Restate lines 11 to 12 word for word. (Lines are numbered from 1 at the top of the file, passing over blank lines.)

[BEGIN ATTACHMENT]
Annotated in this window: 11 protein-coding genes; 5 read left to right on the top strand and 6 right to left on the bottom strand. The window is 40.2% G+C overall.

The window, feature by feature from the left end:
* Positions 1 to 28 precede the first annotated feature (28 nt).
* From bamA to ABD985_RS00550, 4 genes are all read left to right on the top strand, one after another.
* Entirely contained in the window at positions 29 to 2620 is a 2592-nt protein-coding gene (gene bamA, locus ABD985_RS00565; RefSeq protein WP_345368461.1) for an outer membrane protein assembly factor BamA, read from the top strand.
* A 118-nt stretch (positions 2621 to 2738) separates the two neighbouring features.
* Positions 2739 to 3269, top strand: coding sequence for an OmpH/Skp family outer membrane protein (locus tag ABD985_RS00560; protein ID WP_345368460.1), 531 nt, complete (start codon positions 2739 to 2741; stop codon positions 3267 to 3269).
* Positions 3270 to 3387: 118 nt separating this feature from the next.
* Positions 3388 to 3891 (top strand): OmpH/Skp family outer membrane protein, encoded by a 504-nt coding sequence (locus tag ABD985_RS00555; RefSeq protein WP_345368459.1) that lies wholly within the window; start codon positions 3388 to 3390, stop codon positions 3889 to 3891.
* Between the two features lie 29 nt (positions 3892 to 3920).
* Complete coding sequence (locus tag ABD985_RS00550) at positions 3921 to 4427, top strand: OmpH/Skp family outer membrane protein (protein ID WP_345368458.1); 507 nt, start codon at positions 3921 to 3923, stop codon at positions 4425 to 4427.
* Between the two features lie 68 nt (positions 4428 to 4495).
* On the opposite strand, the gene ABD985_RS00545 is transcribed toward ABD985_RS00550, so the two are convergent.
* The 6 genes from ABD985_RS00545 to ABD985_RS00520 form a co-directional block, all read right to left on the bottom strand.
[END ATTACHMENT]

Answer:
* Complete coding sequence (locus tag ABD985_RS00550) at positions 3921 to 4427, top strand: OmpH/Skp family outer membrane protein (protein ID WP_345368458.1); 507 nt, start codon at positions 3921 to 3923, stop codon at positions 4425 to 4427.
* Between the two features lie 68 nt (positions 4428 to 4495).